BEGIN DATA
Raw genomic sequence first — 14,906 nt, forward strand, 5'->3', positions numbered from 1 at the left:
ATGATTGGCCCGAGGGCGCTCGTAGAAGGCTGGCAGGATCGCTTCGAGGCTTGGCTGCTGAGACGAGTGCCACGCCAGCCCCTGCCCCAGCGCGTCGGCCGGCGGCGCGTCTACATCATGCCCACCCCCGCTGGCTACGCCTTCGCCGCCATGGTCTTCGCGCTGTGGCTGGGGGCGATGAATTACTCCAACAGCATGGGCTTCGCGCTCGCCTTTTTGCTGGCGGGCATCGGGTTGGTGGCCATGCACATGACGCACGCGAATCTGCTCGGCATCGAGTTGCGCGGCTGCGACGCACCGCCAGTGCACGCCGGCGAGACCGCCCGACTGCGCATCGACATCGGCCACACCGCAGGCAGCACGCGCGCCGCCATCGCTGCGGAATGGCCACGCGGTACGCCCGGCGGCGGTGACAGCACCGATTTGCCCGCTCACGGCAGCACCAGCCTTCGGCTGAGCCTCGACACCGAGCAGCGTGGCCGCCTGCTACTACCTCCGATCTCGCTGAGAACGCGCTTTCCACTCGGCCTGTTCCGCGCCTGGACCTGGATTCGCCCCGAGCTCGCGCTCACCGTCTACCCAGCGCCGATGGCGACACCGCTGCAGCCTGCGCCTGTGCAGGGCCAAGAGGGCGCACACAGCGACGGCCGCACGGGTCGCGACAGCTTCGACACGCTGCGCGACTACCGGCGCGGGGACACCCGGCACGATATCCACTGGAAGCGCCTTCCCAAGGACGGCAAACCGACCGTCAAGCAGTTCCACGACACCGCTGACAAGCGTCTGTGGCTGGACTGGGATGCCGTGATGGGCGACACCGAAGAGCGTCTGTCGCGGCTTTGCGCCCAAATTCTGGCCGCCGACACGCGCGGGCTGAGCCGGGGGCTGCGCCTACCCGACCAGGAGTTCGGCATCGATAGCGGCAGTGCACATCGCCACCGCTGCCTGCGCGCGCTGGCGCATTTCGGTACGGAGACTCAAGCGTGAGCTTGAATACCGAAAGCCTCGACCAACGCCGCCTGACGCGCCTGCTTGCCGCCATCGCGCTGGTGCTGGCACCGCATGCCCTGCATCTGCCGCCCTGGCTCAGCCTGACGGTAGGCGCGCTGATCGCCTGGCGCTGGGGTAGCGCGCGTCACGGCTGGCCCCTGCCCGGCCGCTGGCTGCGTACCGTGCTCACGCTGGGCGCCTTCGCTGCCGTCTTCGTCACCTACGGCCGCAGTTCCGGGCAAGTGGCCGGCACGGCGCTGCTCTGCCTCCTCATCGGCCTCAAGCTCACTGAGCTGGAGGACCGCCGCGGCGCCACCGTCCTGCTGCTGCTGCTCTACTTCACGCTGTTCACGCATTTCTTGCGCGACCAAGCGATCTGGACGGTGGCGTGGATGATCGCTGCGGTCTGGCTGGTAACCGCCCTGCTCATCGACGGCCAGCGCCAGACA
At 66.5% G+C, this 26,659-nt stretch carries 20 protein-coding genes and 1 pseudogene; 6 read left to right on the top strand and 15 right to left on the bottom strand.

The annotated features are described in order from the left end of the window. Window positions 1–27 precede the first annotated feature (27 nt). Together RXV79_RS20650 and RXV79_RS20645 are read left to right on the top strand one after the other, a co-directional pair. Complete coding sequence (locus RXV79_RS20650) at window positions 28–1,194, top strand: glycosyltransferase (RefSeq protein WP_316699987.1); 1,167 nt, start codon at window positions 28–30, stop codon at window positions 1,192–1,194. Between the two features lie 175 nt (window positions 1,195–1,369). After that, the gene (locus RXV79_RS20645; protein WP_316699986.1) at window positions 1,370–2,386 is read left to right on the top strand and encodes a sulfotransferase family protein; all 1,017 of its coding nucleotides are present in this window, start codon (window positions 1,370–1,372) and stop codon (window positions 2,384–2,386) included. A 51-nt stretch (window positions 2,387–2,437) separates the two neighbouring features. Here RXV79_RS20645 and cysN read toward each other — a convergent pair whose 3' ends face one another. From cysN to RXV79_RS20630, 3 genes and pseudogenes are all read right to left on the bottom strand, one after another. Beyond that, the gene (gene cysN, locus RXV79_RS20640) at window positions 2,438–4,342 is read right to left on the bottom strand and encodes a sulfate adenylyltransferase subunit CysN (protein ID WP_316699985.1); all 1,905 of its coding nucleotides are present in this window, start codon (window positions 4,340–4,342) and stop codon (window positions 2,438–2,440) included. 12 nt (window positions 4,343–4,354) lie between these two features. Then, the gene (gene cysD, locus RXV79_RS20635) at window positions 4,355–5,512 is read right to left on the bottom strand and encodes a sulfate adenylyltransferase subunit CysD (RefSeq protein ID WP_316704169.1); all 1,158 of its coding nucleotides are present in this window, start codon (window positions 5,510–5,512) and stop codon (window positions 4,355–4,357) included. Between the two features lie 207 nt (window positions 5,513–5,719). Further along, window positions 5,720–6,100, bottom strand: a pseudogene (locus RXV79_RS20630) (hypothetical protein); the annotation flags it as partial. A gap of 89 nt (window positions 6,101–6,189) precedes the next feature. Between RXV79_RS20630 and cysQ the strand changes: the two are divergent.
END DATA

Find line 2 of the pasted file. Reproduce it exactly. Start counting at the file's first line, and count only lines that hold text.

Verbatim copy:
ATGATTGGCCCGAGGGCGCTCGTAGAAGGCTGGCAGGATCGCTTCGAGGCTTGGCTGCTGAGACGAGTGCCACGCCAGCCCCTGCCCCAGCGCGTCGGCCGGCGGCGCGTCTACATCATGCCCACCCCCGCTGGCTACGCCTTCGCCGCCATGGTCTTCGCGCTGTGGCTGGGGGCGATGAATTACTCCAACAGCATGGGCTTCGCGCTCGCCTTTTTGCTGGCGGGCATCGGGTTGGTGGCCATGCACATGACGCACGCGAATCTGCTCGGCATCGAGTTGCGCGGCTGCGACGCACCGCCAGTGCACGCCGGCGAGACCGCCCGACTGCGCATCGACATCGGCCACACCGCAGGCAGCACGCGCGCCGCCATCGCTGCGGAATGGCCACGCGGTACGCCCGGCGGCGGTGACAGCACCGATTTGCCCGCTCACGGCAGCACCAGCCTTCGGCTGAGCCTCGACACCGAGCAGCGTGGCCGCCTGCTACTACCTCCGATCTCGCTGAGAACGCGCTTTCCACTCGGCCTGTTCCGCGCCTGGACCTGGATTCGCCCCGAGCTCGCGCTCACCGTCTACCCAGCGCCGATGGCGACACCGCTGCAGCCTGCGCCTGTGCAGGGCCAAGAGGGCGCACACAGCGACGGCCGCACGGGTCGCGACAGCTTCGACACGCTGCGCGACTACCGGCGCGGGGACACCCGGCACGATATCCACTGGAAGCGCCTTCCCAAGGACGGCAAACCGACCGTCAAGCAGTTCCACGACACCGCTGACAAGCGTCTGTGGCTGGACTGGGATGCCGTGATGGGCGACACCGAAGAGCGTCTGTCGCGGCTTTGCGCCCAAATTCTGGCCGCCGACACGCGCGGGCTGAGCCGGGGGCTGCGCCTACCCGACCAGGAGTTCGGCATCGATAGCGGCAGTGCACATCGCCACCGCTGCCTGCGCGCGCTGGCGCATTTCGGTACGGAGACTCAAGCGTGAGCTTGAATACCGAAAGCCTCGACCAACGCCGCCTGACGCGCCTGCTTGCCGCCATCGCGCTGGTGCTGGCACCGCATGCCCTGCATCTGCCGCCCTGGCTCAGCCTGACGGTAGGCGCGCTGATCGCCTGGCGCTGGGGTAGCGCGCGTCACGGCTGGCCCCTGCCCGGCCGCTGGCTGCGTACCGTGCTCACGCTGGGCGCCTTCGCTGCCGTCTTCGTCACCTACGGCCGCAGTTCCGGGCAAGTGGCCGGCACGGCGCTGCTCTGCCTCCTCATCGGCCTCAAGCTCACTGAGCTGGAGGACCGCCGCGGCGCCACCGTCCTGCTGCTGCTGCTCTACTTCACGCTGTTCACGCATTTCTTGCGCGACCAAGCGATCTGGACGGTGGCGTGGATGATCGCTGCGGTCTGGCTGGTAACCGCCCTGCTCATCGACGGCCAGCGCCAGACA